Forest Biodiversity (forest + biodiversity)

Distribution by Scientific Domains

Selected Abstracts

The Potential for Species Conservation in Tropical Secondary Forests

especialización de hábitat; biodiversidad forestal; bosque secundario; bosque tropical; sucesión Abstract:,In the wake of widespread loss of old-growth forests throughout the tropics, secondary forests will likely play a growing role in the conservation of forest biodiversity. We considered a complex hierarchy of factors that interact in space and time to determine the conservation potential of tropical secondary forests. Beyond the characteristics of local forest patches, spatial and temporal landscape dynamics influence the establishment, species composition, and persistence of secondary forests. Prospects for conservation of old-growth species in secondary forests are maximized in regions where the ratio of secondary to old-growth forest area is relatively low, older secondary forests have persisted, anthropogenic disturbance after abandonment is relatively low, seed-dispersing fauna are present, and old-growth forests are close to abandoned sites. The conservation value of a secondary forest is expected to increase over time, as species arriving from remaining old-growth forest patches accumulate. Many studies are poorly replicated, which limits robust assessments of the number and abundance of old-growth species present in secondary forests. Older secondary forests are not often studied and few long-term studies are conducted in secondary forests. Available data indicate that both old-growth and second-growth forests are important to the persistence of forest species in tropical, human-modified landscapes. Resumen:,A raíz de la pérdida generalizada de los bosques maduros en el trópico, los bosques secundarios probablemente jugarán un mayor papel en la conservación de la biodiversidad forestal. Consideramos una jerarquía compleja de factores que interactúan en el espacio y tiempo para determinar el potencial de conservación de los bosques tropicales secundarios. Más allá de las características de los fragmentos de bosque locales, la dinámica espacial y temporal del paisaje influye en el establecimiento, la composición de especies y la persistencia de bosques secundarios. Los prospectos para la conservación de especies primarias en los bosques secundarios se maximizan en regiones donde la proporción de superficie de bosque maduro-bosque secundario es relativamente baja, los bosques secundarios más viejos han persistido, la perturbación antropogénica después del abandono es relativamente baja, hay presencia de fauna dispersora de semillas y donde hay bosques primarios cerca de sitios abandonados. Se espera que el valor de conservación de un bosque secundario incremente en el tiempo, a medida que se acumulan especies provenientes de los fragmentos de bosque primario remanentes. Muchos estudios están pobremente replicados, lo que impide evaluaciones robustas del número y abundancia de especies primarias presentes en bosques secundarios. Los bosques secundarios más viejos generalmente no son estudiados y son pocos los estudios a largo plazo en bosques secundarios. Los datos disponibles indican que tanto los bosques primarios como los secundarios son importantes para la persistencia de especies forestales en paisajes tropicales modificados por humanos. [source]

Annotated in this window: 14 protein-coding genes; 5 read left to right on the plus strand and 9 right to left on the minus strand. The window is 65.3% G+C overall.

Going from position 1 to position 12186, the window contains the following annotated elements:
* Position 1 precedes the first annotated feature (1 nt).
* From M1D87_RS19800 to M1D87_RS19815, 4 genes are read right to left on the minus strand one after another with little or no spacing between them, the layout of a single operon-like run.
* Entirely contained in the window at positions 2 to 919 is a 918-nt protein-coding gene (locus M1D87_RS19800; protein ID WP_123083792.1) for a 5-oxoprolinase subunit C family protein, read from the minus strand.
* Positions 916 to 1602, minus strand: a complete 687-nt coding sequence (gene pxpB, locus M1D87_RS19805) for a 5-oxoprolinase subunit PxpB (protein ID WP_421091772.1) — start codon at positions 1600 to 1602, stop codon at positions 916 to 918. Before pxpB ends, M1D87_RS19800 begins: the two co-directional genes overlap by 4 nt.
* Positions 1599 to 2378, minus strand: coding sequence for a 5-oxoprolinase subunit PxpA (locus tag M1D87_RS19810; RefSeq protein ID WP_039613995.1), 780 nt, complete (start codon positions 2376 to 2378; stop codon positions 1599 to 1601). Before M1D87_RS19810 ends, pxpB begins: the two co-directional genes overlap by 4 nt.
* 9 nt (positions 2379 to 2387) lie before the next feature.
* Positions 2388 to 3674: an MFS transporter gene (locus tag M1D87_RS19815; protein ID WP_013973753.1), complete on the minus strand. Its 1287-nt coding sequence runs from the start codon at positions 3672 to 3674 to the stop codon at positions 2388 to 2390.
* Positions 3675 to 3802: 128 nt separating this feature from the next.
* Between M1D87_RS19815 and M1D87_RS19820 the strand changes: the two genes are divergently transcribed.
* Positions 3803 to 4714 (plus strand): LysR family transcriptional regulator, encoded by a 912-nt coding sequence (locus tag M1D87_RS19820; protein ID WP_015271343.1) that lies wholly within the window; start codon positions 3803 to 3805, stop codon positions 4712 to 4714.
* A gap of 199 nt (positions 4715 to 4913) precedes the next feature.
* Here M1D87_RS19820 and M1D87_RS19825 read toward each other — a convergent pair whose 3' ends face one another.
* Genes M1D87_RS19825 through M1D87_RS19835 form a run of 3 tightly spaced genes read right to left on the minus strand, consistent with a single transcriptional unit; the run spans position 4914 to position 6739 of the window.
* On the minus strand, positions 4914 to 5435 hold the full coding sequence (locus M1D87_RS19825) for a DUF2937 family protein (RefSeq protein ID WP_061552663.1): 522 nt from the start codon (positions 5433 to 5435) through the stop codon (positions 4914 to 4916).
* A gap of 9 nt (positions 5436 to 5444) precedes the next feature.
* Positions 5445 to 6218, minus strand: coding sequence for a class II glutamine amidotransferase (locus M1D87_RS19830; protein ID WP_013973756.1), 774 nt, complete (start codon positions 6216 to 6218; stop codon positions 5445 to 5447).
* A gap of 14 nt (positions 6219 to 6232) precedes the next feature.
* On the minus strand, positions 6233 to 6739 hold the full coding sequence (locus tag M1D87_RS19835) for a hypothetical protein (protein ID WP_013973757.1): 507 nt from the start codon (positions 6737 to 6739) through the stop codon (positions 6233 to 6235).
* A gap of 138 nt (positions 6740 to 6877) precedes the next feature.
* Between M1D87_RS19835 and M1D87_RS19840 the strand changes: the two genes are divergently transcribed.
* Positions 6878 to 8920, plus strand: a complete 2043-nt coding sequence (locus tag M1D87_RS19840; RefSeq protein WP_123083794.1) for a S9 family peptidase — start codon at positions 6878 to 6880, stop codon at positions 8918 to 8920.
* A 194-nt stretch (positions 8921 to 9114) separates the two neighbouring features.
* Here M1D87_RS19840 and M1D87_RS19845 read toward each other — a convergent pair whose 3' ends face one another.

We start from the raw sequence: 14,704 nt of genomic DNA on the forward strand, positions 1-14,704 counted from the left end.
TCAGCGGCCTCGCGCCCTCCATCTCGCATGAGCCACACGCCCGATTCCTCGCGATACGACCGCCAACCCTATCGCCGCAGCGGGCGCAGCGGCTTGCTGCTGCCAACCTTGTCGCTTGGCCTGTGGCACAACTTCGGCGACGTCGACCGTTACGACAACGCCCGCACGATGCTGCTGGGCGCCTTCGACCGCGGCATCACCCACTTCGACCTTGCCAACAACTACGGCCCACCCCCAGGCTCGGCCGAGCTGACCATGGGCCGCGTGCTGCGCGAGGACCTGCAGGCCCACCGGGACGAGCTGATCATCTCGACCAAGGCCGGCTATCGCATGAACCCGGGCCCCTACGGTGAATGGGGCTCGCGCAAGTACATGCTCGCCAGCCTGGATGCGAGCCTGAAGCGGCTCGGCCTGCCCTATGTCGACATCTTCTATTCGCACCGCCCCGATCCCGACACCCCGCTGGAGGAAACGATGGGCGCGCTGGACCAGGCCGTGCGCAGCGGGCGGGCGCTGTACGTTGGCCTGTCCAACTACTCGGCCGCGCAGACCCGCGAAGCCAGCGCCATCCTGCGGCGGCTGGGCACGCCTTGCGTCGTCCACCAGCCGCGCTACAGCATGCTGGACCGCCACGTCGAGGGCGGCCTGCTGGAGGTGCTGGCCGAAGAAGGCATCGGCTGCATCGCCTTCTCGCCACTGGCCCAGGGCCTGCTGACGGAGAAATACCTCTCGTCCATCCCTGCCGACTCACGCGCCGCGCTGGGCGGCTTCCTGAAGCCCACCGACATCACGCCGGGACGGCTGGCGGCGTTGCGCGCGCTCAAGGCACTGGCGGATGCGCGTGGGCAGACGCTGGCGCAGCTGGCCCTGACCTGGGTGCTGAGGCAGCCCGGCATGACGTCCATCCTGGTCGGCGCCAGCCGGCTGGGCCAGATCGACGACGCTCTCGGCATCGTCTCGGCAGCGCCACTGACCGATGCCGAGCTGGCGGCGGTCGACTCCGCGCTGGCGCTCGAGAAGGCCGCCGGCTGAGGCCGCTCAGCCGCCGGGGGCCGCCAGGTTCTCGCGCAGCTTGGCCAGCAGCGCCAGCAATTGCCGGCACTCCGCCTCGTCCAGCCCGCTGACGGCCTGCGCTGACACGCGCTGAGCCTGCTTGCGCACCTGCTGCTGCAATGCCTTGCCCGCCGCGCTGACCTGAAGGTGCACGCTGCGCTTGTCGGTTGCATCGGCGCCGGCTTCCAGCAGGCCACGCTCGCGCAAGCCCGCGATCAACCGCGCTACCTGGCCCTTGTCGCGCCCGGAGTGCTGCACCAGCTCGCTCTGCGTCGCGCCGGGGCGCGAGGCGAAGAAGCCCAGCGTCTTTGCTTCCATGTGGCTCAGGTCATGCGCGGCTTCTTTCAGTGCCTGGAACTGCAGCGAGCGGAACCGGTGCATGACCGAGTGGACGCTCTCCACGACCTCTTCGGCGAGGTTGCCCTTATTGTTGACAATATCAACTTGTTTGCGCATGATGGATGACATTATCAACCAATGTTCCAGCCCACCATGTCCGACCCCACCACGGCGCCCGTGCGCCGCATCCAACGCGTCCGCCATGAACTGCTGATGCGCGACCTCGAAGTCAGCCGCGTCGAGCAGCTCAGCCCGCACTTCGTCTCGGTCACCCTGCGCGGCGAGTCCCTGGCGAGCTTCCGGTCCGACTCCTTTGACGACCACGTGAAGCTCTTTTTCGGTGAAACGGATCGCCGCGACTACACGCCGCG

Species,area relationships of red-listed species in old boreal forests: a large-scale data analysis

Olli-Pekka Tikkanen